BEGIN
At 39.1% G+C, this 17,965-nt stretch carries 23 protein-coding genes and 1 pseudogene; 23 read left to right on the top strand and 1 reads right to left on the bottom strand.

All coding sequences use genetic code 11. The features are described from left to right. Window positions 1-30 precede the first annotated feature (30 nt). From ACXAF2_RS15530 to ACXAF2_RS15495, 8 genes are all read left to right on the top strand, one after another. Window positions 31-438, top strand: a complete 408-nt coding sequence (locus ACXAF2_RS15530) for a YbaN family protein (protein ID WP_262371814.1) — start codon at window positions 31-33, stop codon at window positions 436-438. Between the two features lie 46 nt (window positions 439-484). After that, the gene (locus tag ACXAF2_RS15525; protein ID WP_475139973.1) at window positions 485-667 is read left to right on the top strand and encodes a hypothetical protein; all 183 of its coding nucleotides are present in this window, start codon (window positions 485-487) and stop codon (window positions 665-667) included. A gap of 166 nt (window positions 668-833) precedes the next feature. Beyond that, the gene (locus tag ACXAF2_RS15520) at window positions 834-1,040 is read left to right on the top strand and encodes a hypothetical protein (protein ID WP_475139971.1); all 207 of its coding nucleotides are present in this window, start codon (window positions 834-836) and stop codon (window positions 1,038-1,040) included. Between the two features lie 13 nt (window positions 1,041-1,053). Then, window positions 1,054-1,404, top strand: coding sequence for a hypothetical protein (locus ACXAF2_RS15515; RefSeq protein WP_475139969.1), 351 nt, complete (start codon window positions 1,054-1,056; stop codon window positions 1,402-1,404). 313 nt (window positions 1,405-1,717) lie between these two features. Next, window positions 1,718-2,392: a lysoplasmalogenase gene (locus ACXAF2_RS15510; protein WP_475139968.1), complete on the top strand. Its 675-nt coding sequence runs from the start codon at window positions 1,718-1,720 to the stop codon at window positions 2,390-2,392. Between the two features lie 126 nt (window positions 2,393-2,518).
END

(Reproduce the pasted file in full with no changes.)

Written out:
At 39.1% G+C, this 17,965-nt stretch carries 23 protein-coding genes and 1 pseudogene; 23 read left to right on the top strand and 1 reads right to left on the bottom strand.

All coding sequences use genetic code 11. The features are described from left to right. Window positions 1-30 precede the first annotated feature (30 nt). From ACXAF2_RS15530 to ACXAF2_RS15495, 8 genes are all read left to right on the top strand, one after another. Window positions 31-438, top strand: a complete 408-nt coding sequence (locus ACXAF2_RS15530) for a YbaN family protein (protein ID WP_262371814.1) — start codon at window positions 31-33, stop codon at window positions 436-438. Between the two features lie 46 nt (window positions 439-484). After that, the gene (locus tag ACXAF2_RS15525; protein ID WP_475139973.1) at window positions 485-667 is read left to right on the top strand and encodes a hypothetical protein; all 183 of its coding nucleotides are present in this window, start codon (window positions 485-487) and stop codon (window positions 665-667) included. A gap of 166 nt (window positions 668-833) precedes the next feature. Beyond that, the gene (locus tag ACXAF2_RS15520) at window positions 834-1,040 is read left to right on the top strand and encodes a hypothetical protein (protein ID WP_475139971.1); all 207 of its coding nucleotides are present in this window, start codon (window positions 834-836) and stop codon (window positions 1,038-1,040) included. Between the two features lie 13 nt (window positions 1,041-1,053). Then, window positions 1,054-1,404, top strand: coding sequence for a hypothetical protein (locus ACXAF2_RS15515; RefSeq protein WP_475139969.1), 351 nt, complete (start codon window positions 1,054-1,056; stop codon window positions 1,402-1,404). 313 nt (window positions 1,405-1,717) lie between these two features. Next, window positions 1,718-2,392: a lysoplasmalogenase gene (locus ACXAF2_RS15510; protein WP_475139968.1), complete on the top strand. Its 675-nt coding sequence runs from the start codon at window positions 1,718-1,720 to the stop codon at window positions 2,390-2,392. Between the two features lie 126 nt (window positions 2,393-2,518).